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Fri 12 Nov 2010 02:44 PM

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Airbus, Rolls-Royce riled by engine blowout grounding A380 jets

Fallout from engine explosion, threatens to sabotage gains that Airbus made on A380 this year

Airbus, Rolls-Royce riled by engine blowout grounding A380 jets
LOW PROFIT: Growth in underlying profit will be “slightly lower” than the 4 percent to 5 percent that Rolls-Royce had forecast in July

Rolls-Royce Group said it will miss its 2010 profit target and Airbus SAS said deliveries of its A380 may take a hit next year as the fallout from an engine blowout on the flagship aircraft ripples through the industry.

Growth in underlying profit will be “slightly lower” than the 4 percent to 5 percent that London based Rolls-Royce had forecast in July, according to a statement today. Airbus chief executive officer Tom Enders said providing existing customers with new engines and spare parts will take priority, which may delay the delivery schedule of the passenger jet next year.

The fallout from the engine explosion, which Rolls-Royce said was caused by an oil fire, threatens to sabotage the gains that Airbus had made on the A380 this year.

Emirates, the largest buyer of A380s with 90 on order, said Rolls-Royce must make sure to prevent a similar incident as the carrier frets about the public image of the world’s largest passenger jet.

Nick Cunningham, an analyst at Agency Partners in London said: “Progress on the A380 is very material to profitability recovery at Airbus.”

He added: “You really need to have the A380 settle down and start working normally and gradually build up the production rate.”

Qantas Airways grounded its fleet of six A380s after the blowout that occurred on a flight on November 4 from Singapore to Sydney. The aircraft returned to Singapore with a charred engine and a wing damaged by shrapnel hurled from the turbine.

None of the 466 people on board the plane were injured.

Qantas expects to resume flying its fleet of six A380s within “days not weeks,” said Simon Rushton, a spokesman for the Sydney based carrier. Rolls-Royce CEO John Rose said his company is working with Airbus, Trent 900 customers as well as the regulators to “progressively to bring the whole fleet back into service.”

The blowout was caused by the failure of a “specific component in the turbine,” Rolls-Royce said today. That failure caused an oil fire, which then led to the release of a turbine disc.

The company said it will work with customers to replace a faulty module as well as continue inspections.

Rolls-Royce rose as much as 16.5 pence, or 2.8 percent, to 600.5 pence in London, after falling as much as 3.2 percent in earlier trading. European Aeronautic, Defense & Space Co, the Airbus parent company, fell as much as 64 cents, or 3.4 percent, to 18.36 euros in Paris.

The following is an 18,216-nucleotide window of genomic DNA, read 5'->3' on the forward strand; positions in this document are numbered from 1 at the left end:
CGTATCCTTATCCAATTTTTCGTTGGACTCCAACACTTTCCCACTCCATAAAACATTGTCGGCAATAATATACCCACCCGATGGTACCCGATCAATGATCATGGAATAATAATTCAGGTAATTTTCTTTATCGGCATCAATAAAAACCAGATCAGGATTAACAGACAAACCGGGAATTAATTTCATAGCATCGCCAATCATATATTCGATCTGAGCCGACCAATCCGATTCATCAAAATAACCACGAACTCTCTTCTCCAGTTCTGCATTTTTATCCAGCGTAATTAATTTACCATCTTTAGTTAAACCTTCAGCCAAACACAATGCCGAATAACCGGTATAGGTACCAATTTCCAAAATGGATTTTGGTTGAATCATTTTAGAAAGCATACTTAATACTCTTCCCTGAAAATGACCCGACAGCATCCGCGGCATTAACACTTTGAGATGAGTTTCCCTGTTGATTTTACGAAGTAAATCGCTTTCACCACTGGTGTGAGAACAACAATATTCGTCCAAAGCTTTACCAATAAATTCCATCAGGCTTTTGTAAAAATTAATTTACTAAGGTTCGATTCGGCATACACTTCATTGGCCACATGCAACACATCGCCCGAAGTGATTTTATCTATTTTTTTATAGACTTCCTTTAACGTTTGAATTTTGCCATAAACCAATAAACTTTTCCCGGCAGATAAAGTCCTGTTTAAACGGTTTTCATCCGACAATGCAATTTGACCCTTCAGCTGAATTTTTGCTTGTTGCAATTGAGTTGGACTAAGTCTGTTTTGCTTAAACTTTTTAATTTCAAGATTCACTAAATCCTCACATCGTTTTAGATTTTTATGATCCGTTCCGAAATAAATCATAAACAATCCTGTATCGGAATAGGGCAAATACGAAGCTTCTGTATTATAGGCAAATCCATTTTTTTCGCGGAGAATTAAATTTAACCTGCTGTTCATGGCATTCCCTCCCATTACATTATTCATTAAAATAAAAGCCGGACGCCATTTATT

The company reported earnings today.

“The market cap came down by a billion pounds” since the engine failure, said Edward Stacey, an analyst at Execution Noble, who advises investors sell Rolls-Royce shares. “This statement seems to imply the financial impact of the A380 problem is in the tens of millions of pounds.”

Airbus has streamlined production and doubled deliveries to as many as 22 A380s this year.

Airbus has 234 orders from 17 customers for the double-decker jet, and Japanese budget carrier Skymark Airlines said today it plans to buy A380s, as the first Japanese customer for the jet. EADS said today that the A380 program continues to “significantly” weigh on profit.

China Southern Airlines Co and Korean Air Lines Co are the only new customers slated to receive A380s next year, with the remainder going to the five existing operators of the aircraft.

The A380 comes with two engine options, and Emirates and China Southern have chosen the alternative Engine Alliance engine by General Electric Co and Pratt & Whitney.

Lufthansa plans to receive four more A380s next year, and the Qantas incident has had no consequences for the timetable, spokesman Boris Ogursky said by telephone today. The German carrier switched one engine on an A380 after the Qantas incident as a precautionary measure.

Singapore Airlines also switched some engines and temporarily grounded some A380s.

Enders told journalists on a call: ‘Engines are not a commodity, they are very scarce.” The company and its suppliers will do “whatever is necessary” to assure the safety of the aircraft, the CEO said in a Bloomberg Television interview.

Singapore, the first carrier to fly the A380, has eight of the aircraft remaining on firm order, with the last scheduled for delivery before the end of the next financial year at the end of March 2012, said Nicholas Ionides, a spokesman.

Air France, the only other European carrier besides Lufthansa to operate the A380 to date, uses Engine Alliance engines. There have been no reported issues with that type following the Qantas incident.

Rolls-Royce could face a hit to its reputation should the investigations bring to light any design flaw with the Trent 900, Fitch Ratings said on November 8. Emirates President Tim Clark said in a November 10 interview that the incident is a “wake-up call” for the engine maker, which must stamp out any possibility of a repeat to avoid tarnishing the A380’s image.

“What they need to do is what they are doing: identify the real cause, work with the regulatory bodies and the airlines to prove that they are doing what’s required to get everything back on pace and the reputation back to where it was,” said Jason Adams, an analyst at Nomura International, in an interview on Bloomberg Television’s “On the Move” with Francine Lacqua.

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